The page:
One thing that’s typically Japanese are the ridiculously clean cars. I have no idea how they manage to keep their cars that clean. It’s not like all the Japanese are collectively washing their cars on Sunday. In fact I hardly catch anyone cleaning their car ever. But somehow all the cars in Japan are sparkly clean.

Maybe there are some car-cleaning-fairies that secretly clean all the Japanese cars at night and refuse to clean the gaijin cars. Whatever the reason, our car makes for a grim contrast with the Japanese cars. It’s almost getting to the point where it’s a little embarrassing (and yes, we have tried washing it but it just gets dirty very quickly again).

dirty gaijin car

Dirty Gaijin car

You might think the above picture is not so bad. Indeed in Belgium there are lot’s of cars that are worse than that. But it’s the contrast that does us in. Have a look at the next picture. It is a very good example of a typical Japanese car. In fact this was just the car standing next to ours in the parking lot. It is so incredibly clean! And almost all the cars look like that in Japan. Amazing!

clean Japanese car

Clean Japanese car

Pimp My Ride Japan

When walking around in Japan, you never know what you will see next. Like a pimped out turquoise car for example.

pimp my ride Japan

Pimped out turquoise car in the Nagoya City streets

The rims on the turqoise car

The rims on the turquoise car

Detail on the rims

Detail on the rims

 The car just stood there by the roadside, blasting Japanese hip hop music while the owner was casually making a phone call a little bit further off.

Pimped out car owner acting casual

Pimped out car owner acting casual

Running out of gas in the middle of nowhere

During our recent trip to Hokkaido (see post about Hokkaido) we covered quite some distance by car. At one point we drove all the way from Hakodate to Kushiro, about 585 kilometers in one day.

Hokkaido from Hakodate to Kussharo

The blue line indicates our road trip

A large part of this route included highway, which is closed off by toll booths at the beginning and end. It turns out there are no gasoline stations (‘gasorin sutando’ in Japanese) on the highway in Japan, or at least not in Hokkaido. Here’s the story of how we found out:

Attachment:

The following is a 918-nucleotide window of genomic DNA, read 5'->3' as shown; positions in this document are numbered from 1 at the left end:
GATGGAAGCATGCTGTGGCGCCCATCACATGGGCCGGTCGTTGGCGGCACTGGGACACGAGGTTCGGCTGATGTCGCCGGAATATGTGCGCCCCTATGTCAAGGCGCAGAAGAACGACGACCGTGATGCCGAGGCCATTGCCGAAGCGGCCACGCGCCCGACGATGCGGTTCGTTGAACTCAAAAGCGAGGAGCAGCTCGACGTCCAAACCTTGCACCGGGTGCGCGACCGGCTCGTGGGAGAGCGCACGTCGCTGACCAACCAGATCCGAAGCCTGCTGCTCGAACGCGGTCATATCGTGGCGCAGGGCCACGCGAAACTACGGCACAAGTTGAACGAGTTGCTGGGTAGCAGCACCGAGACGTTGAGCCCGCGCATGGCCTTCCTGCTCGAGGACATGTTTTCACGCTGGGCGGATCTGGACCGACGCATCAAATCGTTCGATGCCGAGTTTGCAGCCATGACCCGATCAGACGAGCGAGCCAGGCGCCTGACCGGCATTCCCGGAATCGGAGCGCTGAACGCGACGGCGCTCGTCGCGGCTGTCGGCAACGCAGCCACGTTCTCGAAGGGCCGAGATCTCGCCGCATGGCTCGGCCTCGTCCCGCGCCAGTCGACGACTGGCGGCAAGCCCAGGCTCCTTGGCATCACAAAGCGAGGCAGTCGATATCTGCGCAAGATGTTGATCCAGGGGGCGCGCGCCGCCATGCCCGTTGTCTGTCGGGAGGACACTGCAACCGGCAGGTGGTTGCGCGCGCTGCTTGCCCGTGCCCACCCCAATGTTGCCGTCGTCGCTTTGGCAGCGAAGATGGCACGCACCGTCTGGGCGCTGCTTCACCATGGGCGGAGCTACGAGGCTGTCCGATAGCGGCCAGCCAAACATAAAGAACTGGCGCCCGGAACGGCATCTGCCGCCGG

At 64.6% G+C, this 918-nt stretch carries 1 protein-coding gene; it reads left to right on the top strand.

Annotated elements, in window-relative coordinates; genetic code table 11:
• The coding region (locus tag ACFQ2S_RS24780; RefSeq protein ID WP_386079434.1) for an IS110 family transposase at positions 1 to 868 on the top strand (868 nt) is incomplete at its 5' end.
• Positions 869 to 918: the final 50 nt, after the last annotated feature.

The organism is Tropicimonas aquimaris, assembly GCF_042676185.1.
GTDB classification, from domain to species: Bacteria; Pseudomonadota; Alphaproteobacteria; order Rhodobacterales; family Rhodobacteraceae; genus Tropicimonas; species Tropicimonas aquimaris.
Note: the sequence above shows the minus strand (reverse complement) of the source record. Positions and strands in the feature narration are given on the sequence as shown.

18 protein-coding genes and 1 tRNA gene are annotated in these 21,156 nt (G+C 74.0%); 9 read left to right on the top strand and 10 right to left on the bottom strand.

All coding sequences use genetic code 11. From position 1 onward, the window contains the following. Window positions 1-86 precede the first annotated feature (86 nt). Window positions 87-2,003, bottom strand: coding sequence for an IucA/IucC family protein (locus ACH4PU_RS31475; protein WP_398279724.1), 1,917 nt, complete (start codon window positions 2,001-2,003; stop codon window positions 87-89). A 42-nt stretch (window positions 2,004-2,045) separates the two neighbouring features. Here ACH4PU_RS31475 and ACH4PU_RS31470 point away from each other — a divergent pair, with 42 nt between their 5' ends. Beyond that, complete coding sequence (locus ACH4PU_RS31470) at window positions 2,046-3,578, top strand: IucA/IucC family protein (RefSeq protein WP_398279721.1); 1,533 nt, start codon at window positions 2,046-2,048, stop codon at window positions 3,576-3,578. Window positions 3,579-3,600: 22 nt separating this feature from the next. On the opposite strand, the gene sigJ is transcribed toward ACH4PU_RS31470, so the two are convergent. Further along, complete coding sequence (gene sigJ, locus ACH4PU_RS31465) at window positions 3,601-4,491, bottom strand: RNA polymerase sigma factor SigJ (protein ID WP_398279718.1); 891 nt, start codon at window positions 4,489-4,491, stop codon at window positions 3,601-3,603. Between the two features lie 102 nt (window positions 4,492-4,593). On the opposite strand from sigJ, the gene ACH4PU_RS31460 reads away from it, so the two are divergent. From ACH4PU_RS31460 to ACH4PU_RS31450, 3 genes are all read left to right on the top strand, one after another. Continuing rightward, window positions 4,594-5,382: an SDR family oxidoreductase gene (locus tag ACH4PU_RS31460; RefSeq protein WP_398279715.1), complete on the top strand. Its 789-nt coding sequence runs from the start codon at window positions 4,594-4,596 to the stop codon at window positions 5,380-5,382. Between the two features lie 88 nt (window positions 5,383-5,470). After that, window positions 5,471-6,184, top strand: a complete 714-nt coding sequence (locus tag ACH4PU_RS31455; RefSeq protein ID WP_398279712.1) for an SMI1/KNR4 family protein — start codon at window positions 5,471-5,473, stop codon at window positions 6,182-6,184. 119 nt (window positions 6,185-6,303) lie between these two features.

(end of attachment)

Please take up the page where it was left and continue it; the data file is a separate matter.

We entered the highway above the left-most black arrow. We saw a gas station right before entering the highway but we still had enough gas for about 160 km. So no need to fill up the tank. Or so we thought.

So we start to drive. And drive. And drive some more. After about 100 km we start to get a little worried. Where are all the gas stations? When is this highway going to end? There’s not an exit in sight.

When the highway finally ends, after 127 km (right-most black arrow), we’re relieved. There’s bound to be a gas station soon. Right? Think again. The highway ends on a road that leads through the middle of nowhere. We’re in the mountains, night is setting in and we don’t even pass any side roads, just the entrance to a farm here and there.

Hokkaido mountains at dusk

The mountains at dusk. Very gloomy.

Meanwhile our estimated driving range has dropped to 4 km. Gulp. It’s time to do something now! So when we finally come across a side road, we make a turn. It’s supposed to lead to a village 12 km further. We start driving along this road, only to see this road take us further into the mountains and further into the middle of nowhere. By now our estimated driving range is 0 km.

Estimated driving range 0 km

Estimated driving range 0 km

Feeling slightly desperate, we decide to stop at the next farm to ask for directions. It feels strange just driving up someone’s farmyard but we don’t have a choice. After shouting ‘sumimasen’ for about 5 times, a very sleepy woman and an old man come to see what all the fuss is about. I can only imagine their surprise when they see two gaijin standing on their porch.

We try to explain in our best Japanese that we’re looking for a gas station. ‘Gasorin sutando???’ they repeat with a puzzled face, like we just asked them if there’s an ice cream parlour around here. After talking back and forth some more, it turns out there are no gas stations around here (we already figured as much). But they understand our problem and generously offer to sell us some of the gasoline they have in their barn.

They transfer 10 litres to our car and we shower them with thank you’s, bow about a hundred times and pay them 3 times the amount we would have paid at a gas station. With this we should be able to make it Kushiro.

I can hardly describe the relief we felt seeing the first houses by the roadside again, the first convenience store (a sure sign you’ve entered civilization) and of course the first gasoline station.

Gasoline station, Hokkaido

Finally a gas station!